Congressman Who Defended Daughter Against Home Invader 'Did What Every Father Would Do'
DES MOINES, Iowa -- Rep. Leonard Boswell said Monday his instincts as a father led him to try to tackle an armed man who burst into his home and attacked his daughter.
Boswell says the man wearing a ski mask burst into the home near Lamoni late Saturday, grabbed his daughter and demanded money.
"I did what every father would do," said Boswell, 77. "I went after him."
Boswell described the home invasion at a news conference where he was flanked by law enforcement officials. He said his wife, daughter and grandson were preparing for bed Saturday night when he heard a scream and rushed to find an intruder grappling with his daughter.
"He had his hand on her throat, a gun to her face," said Boswell. "I was reacting as a father."
Boswell said he was trying to get the gun away from the man but the intruder broke away and also confronted Boswell's wife, Dody.
"He proceeded upstairs and accosted her, demanding money," said Boswell.
Boswell said his 22-year-old grandson, Mitchell Brown, had the presence of mind to load a shotgun in a nearby room and threatened the intruder. The man, who was wearing a ski mask, then ran away.
"He never said a word and the guy bolted out the door," said Boswell.
Doctors have told him one rib is broken, Boswell said. He said the scuffle also left him with minor scrapes and bruises.
Decatur County Sheriff Herbert Muir says police are treating the case as a home invasion. He declined to say if they have suspects.
"Right now we don't know what he was trying to do," Muir said of the invader.
Muir said police generally advise those confronted with an armed intruder to cooperate, but said Boswell's decision to assault the man turned out fine.
"We tell a person to cooperate, but every situation is different," said Muir. "Nobody was hurt, nobody got shot. What I can say is he must have gone in the right direction."
Muir said police used a dog, which followed a scent to a nearby road before losing it.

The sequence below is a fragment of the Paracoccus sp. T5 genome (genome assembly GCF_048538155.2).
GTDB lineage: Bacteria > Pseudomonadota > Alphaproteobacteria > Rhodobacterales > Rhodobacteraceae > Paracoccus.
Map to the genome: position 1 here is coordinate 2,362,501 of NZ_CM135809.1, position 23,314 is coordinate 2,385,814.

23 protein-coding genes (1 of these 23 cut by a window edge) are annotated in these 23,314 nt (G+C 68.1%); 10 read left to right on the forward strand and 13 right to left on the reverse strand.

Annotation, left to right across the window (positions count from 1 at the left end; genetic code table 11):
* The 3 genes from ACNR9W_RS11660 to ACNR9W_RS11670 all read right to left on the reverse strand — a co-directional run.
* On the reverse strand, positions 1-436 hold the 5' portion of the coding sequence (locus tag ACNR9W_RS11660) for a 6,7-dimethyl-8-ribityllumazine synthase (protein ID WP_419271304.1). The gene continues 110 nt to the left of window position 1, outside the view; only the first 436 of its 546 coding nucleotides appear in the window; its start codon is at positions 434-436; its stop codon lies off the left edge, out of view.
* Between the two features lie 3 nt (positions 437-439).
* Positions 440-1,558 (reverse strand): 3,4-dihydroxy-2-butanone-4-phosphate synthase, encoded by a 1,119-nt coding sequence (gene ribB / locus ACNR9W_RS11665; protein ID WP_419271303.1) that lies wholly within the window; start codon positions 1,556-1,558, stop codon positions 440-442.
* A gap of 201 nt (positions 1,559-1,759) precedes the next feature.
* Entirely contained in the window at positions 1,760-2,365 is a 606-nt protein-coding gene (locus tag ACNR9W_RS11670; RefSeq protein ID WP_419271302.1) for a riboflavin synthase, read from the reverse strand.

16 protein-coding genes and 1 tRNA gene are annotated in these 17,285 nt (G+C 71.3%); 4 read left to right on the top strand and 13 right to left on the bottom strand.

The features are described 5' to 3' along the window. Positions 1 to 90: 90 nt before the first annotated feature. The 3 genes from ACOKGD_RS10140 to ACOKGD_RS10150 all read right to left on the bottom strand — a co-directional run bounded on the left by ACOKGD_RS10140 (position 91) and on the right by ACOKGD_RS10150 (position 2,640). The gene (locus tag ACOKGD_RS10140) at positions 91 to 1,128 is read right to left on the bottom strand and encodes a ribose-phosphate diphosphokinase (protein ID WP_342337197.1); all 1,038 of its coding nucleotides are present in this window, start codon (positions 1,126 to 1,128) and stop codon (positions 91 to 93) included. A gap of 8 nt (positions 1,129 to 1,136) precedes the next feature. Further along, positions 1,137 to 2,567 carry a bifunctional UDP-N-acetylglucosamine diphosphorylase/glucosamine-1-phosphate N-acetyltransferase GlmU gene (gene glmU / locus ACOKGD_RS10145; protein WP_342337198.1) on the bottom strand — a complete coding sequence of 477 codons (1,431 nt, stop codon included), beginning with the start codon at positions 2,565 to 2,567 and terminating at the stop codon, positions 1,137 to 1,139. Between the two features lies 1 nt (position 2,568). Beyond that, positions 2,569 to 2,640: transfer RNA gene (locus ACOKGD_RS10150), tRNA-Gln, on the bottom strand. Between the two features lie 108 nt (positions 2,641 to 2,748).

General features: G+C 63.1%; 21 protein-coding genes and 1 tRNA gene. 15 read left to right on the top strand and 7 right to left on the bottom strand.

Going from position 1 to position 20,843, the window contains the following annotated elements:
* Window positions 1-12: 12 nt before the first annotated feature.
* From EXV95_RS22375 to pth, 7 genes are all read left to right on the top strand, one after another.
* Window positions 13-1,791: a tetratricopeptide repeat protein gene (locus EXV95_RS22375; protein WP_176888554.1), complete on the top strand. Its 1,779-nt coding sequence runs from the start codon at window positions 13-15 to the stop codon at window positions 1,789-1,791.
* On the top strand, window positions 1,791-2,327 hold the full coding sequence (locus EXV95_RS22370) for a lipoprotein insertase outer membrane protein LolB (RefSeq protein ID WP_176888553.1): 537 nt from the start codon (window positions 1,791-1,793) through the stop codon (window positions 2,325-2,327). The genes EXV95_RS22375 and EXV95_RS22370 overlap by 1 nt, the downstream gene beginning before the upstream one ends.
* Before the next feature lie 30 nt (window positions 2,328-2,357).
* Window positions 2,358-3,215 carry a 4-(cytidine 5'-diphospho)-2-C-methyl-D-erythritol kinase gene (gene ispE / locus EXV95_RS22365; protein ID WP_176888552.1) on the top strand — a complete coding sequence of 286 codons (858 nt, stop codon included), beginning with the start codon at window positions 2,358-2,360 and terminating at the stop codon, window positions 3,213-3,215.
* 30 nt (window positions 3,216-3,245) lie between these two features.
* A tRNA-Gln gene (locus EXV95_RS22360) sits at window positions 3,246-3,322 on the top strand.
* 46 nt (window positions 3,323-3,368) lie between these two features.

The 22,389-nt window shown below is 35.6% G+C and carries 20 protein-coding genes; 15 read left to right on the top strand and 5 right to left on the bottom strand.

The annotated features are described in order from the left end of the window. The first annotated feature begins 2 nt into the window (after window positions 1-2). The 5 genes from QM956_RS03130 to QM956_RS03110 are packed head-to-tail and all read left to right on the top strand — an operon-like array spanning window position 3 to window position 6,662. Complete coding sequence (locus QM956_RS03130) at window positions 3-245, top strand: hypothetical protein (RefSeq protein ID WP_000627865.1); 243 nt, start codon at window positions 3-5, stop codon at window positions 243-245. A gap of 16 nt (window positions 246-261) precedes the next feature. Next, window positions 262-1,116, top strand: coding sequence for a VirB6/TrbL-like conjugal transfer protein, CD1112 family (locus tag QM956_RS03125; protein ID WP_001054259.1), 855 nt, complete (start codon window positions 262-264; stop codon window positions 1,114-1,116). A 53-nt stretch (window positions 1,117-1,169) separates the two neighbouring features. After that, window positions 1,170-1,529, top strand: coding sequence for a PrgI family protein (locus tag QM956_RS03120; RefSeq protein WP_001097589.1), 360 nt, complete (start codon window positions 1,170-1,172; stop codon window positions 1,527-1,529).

"We found no vehicle in the area," said Muir.
FBI Supervisory Senior Resident Agent Barry Ferguson said his agency is involved because of Boswell's status.
"Obviously because it is a member of Congress we are involved," said Ferguson. "It's a joint investigation."
Boswell credited his grandson with keeping a cool head under pressure, finding the shotgun and making sure he loaded it. He said he has long kept guns in his home.
"I grew up with guns," said Boswell. "That's an individual decision. I've decided to have guns in the house."
Boswell said the intruder came through the unlocked front door of the home as the family was preparing to lock up for the night. Muir said it isn't unusual for rural homes to be unlocked. The largest town in the county is Lamoni, with a population of 2,300.
"They don't have the kind of problems they have in the larger cities," said Muir.
Boswell moved from his Decatur County farm to Des Moines after the redistricting in 2000 put him into a heavily Republican western Iowa district. Though his official residence is Des Moines, he kept his farm in Decatur County and visits frequently.
Boswell could find himself in another tough political fight in next year's election. The state lost one seat in Congress and Republican Congressman Tom Latham has announced plans to move into Boswell's district to challenge him. Redistricting this year tossed Latham into the same district as Republican Rep. Steve King.